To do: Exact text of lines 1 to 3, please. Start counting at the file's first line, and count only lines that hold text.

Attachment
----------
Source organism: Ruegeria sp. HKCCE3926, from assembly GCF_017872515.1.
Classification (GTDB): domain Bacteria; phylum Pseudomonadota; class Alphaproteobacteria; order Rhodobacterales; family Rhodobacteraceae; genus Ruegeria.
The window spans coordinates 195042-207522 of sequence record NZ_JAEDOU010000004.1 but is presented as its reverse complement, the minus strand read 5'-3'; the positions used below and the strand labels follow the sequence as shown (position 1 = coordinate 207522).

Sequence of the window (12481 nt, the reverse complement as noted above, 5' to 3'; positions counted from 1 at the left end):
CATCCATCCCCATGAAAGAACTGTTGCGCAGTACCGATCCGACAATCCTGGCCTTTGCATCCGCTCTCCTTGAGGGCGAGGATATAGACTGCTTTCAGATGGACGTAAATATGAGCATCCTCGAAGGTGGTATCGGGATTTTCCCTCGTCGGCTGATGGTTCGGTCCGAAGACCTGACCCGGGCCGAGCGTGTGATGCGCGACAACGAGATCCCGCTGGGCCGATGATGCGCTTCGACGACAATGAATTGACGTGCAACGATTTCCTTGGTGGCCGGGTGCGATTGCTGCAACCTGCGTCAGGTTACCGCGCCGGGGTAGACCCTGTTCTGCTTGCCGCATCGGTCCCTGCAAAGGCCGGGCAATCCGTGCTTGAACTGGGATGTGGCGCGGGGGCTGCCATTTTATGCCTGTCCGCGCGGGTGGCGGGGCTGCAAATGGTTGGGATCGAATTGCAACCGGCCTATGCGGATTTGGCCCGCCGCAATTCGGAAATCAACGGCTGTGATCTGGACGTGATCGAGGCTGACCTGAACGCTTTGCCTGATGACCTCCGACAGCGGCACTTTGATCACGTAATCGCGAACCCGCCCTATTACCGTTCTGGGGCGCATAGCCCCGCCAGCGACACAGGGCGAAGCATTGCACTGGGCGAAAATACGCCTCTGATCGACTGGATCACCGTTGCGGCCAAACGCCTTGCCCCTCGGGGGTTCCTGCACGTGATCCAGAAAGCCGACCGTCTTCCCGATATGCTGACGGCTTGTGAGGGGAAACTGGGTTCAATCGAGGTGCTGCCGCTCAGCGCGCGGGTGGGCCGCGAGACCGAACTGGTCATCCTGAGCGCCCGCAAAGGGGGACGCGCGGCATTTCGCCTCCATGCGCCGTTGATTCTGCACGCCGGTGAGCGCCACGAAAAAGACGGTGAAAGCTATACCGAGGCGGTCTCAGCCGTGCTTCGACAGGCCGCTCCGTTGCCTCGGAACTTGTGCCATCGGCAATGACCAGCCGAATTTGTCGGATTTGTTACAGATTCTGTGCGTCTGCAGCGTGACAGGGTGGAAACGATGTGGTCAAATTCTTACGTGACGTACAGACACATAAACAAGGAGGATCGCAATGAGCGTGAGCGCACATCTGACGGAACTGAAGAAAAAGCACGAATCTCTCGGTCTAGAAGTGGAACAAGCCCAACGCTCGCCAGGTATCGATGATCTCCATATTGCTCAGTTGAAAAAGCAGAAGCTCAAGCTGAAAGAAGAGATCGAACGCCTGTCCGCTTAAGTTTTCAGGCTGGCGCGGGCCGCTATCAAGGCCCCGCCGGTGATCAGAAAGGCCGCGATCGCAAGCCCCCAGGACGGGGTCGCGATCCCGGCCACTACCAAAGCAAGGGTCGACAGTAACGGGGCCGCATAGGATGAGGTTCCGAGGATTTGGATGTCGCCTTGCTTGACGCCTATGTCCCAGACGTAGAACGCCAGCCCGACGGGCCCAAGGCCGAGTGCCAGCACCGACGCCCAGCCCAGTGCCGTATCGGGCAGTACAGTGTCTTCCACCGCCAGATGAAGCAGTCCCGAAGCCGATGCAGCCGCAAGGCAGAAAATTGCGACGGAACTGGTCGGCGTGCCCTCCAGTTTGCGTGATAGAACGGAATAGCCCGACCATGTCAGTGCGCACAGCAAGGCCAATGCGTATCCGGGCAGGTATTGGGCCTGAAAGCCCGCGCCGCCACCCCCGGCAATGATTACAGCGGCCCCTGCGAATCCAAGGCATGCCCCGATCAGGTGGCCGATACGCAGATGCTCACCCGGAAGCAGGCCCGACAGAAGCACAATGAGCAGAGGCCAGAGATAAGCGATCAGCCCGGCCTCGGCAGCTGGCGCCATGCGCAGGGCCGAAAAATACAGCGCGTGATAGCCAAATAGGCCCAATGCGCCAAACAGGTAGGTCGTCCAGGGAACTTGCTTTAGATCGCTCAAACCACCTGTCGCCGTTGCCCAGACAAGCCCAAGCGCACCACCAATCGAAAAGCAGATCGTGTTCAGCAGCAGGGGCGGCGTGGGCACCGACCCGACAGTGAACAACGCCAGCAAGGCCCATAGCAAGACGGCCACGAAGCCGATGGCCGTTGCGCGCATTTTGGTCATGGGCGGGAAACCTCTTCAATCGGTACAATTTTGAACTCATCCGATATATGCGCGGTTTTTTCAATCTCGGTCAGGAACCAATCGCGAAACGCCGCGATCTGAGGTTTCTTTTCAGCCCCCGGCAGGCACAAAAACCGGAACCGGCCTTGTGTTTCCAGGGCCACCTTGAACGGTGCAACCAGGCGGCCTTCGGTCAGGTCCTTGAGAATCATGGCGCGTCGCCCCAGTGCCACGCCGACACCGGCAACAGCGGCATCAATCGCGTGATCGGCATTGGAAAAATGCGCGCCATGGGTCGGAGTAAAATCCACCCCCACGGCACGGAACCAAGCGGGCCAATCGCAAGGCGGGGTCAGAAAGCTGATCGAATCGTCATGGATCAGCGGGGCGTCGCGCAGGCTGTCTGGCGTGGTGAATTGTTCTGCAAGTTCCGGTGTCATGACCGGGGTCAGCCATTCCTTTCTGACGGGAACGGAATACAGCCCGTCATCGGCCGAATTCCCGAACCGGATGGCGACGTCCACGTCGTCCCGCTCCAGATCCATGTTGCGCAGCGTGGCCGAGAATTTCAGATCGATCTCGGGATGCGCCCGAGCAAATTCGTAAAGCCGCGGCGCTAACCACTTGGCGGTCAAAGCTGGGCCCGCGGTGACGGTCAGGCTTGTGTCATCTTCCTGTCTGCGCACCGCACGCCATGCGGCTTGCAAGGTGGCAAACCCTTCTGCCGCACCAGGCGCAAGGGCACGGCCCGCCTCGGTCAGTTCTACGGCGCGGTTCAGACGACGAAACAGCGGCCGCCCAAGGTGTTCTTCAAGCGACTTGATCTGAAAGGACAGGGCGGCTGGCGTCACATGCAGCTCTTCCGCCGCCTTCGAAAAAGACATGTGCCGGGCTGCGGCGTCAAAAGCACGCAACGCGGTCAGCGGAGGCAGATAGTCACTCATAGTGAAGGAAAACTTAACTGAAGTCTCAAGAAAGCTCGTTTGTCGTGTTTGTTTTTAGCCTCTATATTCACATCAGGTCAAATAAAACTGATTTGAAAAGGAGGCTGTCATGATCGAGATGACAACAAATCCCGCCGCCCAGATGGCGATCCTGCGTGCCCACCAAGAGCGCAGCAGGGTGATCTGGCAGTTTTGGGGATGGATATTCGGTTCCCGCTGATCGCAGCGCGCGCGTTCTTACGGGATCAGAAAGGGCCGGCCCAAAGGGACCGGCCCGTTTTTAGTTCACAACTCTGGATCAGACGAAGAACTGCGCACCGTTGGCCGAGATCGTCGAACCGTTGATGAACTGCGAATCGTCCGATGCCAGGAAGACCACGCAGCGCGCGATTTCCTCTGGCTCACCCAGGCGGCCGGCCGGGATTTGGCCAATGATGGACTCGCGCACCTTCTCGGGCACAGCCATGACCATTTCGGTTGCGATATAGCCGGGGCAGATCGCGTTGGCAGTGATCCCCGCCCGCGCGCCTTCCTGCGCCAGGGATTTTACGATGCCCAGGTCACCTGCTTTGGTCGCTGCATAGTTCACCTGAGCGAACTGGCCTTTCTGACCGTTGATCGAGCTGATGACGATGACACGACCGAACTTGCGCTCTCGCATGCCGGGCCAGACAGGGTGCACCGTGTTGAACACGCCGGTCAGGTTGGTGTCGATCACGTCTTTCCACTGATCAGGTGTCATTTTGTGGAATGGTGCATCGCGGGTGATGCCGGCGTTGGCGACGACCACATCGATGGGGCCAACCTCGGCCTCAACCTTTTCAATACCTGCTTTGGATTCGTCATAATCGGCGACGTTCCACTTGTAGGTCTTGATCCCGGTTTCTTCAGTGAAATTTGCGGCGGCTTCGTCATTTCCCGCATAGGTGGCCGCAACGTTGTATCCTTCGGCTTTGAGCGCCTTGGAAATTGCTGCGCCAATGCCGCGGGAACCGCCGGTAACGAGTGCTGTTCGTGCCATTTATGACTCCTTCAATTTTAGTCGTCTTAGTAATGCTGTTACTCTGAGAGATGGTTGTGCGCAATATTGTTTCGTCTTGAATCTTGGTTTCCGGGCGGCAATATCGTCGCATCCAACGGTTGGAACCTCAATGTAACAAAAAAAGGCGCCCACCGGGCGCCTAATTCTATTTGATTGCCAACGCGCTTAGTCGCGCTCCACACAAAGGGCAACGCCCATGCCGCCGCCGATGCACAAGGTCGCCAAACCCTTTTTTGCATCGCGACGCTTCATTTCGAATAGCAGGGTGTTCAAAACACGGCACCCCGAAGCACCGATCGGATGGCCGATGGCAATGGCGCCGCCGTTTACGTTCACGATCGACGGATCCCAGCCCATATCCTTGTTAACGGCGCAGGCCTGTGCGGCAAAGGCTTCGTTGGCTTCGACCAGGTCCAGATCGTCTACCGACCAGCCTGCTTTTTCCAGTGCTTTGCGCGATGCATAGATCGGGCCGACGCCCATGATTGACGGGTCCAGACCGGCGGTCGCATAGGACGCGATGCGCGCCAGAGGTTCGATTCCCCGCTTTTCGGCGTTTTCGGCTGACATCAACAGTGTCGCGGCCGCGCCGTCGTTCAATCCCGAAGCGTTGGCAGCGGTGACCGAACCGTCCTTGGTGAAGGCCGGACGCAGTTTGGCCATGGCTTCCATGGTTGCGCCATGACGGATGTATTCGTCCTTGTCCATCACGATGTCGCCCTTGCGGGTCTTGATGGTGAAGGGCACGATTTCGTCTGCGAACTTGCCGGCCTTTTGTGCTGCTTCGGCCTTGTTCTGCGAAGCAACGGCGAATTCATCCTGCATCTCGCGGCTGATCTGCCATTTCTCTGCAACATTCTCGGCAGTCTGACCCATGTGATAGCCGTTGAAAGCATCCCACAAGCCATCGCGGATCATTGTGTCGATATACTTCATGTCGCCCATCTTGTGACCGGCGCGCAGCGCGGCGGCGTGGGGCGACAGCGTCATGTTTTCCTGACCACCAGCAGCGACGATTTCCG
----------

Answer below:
Source organism: Ruegeria sp. HKCCE3926, from assembly GCF_017872515.1.
Classification (GTDB): domain Bacteria; phylum Pseudomonadota; class Alphaproteobacteria; order Rhodobacterales; family Rhodobacteraceae; genus Ruegeria.
The window spans coordinates 195042-207522 of sequence record NZ_JAEDOU010000004.1 but is presented as its reverse complement, the minus strand read 5'-3'; the positions used below and the strand labels follow the sequence as shown (position 1 = coordinate 207522).